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The Two Sides of Total Workforce Management

Traditional approaches to work and managing the modern workforce are becoming less impactful and will eventually become obsolete. Today’s global market feeds on agility, flexibility, and innovation; enterprise programs related to workforce management must be transformed in order to keep pace with the talent evolution. Total workforce management represents the next wave of progression in the world of work, building on the paths tread by a growing contingent workforce and increasingly-blended makeup of enterprise skillsets. From total talent visibility to enhanced workforce intelligence, the multifaceted impact of total workforce management, which includes agile reactions to new skillset-based needs, is a powerful concept that will soon represent the future of business talent.

The concept of total workforce management hinges on the belief that enterprises can move out of mythical territory and enter the world of reality. The most common question in regard to managing all talent (both traditional and non-employee) under the same holistic, standardized, and centralized program is: “Is this for real?” Previous articles here on CPO Rising regarding total workforce management (TWM) focused on technology and strategy, however, as discussed in today’s post, the two “sides” of any TWM program are built on the core capabilities and competencies of human capital management and procurement.

Core TWM Human Capital Management (HCM) Capabilities

While collaboration is a must for any total workforce management program, the core attributes of any procurement or HR/HCM function are critical to the success of TWM and helping to foster the value inherent in both flexible and permanent workers. Cross-functional efforts are crucial in building long-term, effective capabilities within total workforce management; however, the respective knowledge brought to the table by each unit ensures that all talent, regardless of its source, is progressing through the proper channels of learning, development, project management, etc. With this aspect in mind, core HR and HCM form a foundation for any TWM program. The following competencies are all applicable and welcomed in the total workforce management operating model (the very “blueprint” of this program; learn more here):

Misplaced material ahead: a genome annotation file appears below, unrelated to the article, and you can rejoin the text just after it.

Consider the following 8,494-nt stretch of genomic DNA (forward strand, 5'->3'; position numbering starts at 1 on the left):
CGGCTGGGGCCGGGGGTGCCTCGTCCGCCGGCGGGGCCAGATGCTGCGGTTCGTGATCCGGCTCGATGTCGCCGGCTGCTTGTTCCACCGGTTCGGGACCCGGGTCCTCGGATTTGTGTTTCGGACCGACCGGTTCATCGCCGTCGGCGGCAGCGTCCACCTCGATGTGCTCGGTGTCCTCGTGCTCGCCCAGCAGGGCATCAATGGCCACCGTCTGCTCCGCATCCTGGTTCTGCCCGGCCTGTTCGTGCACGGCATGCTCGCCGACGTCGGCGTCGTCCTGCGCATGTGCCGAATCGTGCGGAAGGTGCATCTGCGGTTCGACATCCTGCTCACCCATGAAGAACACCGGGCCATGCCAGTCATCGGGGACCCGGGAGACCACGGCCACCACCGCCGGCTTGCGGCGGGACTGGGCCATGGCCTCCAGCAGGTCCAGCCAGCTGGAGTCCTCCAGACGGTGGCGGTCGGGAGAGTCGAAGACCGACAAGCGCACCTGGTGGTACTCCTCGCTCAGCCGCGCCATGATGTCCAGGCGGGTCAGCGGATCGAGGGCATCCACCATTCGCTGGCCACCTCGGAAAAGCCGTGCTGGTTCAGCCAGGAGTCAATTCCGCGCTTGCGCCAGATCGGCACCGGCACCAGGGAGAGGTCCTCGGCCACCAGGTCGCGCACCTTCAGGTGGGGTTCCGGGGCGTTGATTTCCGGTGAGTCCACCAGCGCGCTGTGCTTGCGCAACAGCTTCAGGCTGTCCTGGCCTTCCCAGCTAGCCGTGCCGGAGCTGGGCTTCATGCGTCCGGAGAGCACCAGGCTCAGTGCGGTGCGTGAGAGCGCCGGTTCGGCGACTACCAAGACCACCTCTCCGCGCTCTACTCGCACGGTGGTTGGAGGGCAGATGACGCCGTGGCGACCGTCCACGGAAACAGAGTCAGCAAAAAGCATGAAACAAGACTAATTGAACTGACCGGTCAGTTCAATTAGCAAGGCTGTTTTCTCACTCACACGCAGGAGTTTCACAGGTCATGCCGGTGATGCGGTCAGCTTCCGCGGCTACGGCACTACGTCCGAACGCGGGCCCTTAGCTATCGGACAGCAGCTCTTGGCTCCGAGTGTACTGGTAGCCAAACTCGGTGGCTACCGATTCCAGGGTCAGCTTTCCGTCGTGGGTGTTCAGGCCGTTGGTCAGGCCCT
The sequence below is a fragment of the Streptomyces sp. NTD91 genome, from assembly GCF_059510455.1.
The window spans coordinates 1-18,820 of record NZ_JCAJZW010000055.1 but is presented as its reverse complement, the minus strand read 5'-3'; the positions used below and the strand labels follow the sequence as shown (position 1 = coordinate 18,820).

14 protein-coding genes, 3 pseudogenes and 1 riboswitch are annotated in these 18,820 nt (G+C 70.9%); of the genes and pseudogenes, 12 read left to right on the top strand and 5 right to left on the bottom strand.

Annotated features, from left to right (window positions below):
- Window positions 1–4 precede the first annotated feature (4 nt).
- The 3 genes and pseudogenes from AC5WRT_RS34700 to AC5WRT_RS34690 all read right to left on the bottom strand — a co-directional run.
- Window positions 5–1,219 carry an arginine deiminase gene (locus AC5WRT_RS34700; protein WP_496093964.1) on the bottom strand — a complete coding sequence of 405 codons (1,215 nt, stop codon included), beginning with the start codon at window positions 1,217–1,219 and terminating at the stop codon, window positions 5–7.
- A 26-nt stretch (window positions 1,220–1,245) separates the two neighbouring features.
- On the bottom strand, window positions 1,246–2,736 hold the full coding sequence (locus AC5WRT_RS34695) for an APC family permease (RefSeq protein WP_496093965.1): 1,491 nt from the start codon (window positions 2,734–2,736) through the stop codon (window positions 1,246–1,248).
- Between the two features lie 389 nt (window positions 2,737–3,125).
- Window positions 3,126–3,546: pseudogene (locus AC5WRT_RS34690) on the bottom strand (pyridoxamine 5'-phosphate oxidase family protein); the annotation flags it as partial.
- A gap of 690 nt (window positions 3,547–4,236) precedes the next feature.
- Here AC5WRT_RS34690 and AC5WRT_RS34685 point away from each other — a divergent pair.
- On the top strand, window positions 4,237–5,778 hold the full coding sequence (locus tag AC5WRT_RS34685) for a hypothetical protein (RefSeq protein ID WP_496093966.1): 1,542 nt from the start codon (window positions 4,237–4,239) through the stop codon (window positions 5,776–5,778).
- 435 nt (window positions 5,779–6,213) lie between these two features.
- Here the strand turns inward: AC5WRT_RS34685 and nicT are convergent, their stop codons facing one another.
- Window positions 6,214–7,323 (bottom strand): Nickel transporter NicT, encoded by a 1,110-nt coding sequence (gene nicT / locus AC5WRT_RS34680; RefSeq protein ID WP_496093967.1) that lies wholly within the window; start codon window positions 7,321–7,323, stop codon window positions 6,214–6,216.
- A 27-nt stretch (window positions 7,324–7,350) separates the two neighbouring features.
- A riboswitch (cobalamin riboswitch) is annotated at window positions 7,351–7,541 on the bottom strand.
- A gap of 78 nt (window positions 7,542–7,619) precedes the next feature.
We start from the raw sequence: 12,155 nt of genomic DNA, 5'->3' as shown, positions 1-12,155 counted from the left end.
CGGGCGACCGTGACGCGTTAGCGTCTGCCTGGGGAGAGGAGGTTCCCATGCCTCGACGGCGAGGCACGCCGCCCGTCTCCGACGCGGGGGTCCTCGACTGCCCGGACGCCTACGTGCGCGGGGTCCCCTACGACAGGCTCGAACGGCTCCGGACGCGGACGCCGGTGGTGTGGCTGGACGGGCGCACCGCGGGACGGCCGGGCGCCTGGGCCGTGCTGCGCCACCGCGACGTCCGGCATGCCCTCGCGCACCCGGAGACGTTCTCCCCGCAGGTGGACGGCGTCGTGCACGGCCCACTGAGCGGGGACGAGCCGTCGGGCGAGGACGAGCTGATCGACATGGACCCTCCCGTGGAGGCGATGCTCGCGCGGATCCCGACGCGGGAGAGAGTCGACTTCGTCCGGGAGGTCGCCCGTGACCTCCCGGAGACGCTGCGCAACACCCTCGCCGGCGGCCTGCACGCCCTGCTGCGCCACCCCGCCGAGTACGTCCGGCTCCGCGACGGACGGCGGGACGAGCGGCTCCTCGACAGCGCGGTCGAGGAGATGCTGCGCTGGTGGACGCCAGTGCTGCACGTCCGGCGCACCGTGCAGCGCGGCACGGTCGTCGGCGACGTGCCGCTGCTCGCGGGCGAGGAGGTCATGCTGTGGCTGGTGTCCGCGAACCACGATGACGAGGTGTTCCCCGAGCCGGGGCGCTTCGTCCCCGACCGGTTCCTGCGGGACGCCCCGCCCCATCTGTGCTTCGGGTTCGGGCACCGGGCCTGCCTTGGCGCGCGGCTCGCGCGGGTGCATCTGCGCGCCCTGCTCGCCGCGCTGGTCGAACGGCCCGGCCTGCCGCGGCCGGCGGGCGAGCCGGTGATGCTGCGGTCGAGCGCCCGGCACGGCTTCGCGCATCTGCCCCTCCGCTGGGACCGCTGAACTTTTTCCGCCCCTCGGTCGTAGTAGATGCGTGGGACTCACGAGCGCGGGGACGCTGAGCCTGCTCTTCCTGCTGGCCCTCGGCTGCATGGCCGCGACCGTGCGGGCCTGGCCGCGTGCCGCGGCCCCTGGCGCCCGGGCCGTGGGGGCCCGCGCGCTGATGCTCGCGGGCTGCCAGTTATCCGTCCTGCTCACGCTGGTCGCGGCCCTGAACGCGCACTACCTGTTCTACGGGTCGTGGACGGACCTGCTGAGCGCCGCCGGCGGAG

• Learning management and training
  • Succession planning
  • Multi-channel screening
  • Employee engagement
  • Onboarding and offboarding
  • Auditing and control

Core TWM Procurement Capabilities

For decades, procurement was often the go-to leader for managing contingent and non-employee labor. From staffing suppliers to professional services, “services procurement” was often considered a key arm within the contemporary procurement function’s greater category management strategy. With the non-employee workforce growing in recent years, this group has found itself at an interesting crossroads: the contingent workforce industry is becoming less commoditized in favor of a “talent-first” approach. However, much like the HR/HCM function’s core competencies are a boon for total workforce management programs (not to mention critical pieces of the underlying TWM strategy), procurement’s core functional offerings (listed below) play a critical role in enhancing TWM’s contingent workforce management capabilities:

  • Spend management
  • Supplier management (relationship, information, and performance)
  • SOW and services management
  • Compliance (independent contractor, regulatory, etc.) and risk mitigation
  • Project management and project oversight
  • Staffing vendor consolidation strategy

Editor’s Note: If you’re interested in learning more about the progressive workforce model discussed in today’s article, download The Modern Guide to Total Workforce Management report by clicking here, here, or here.

 

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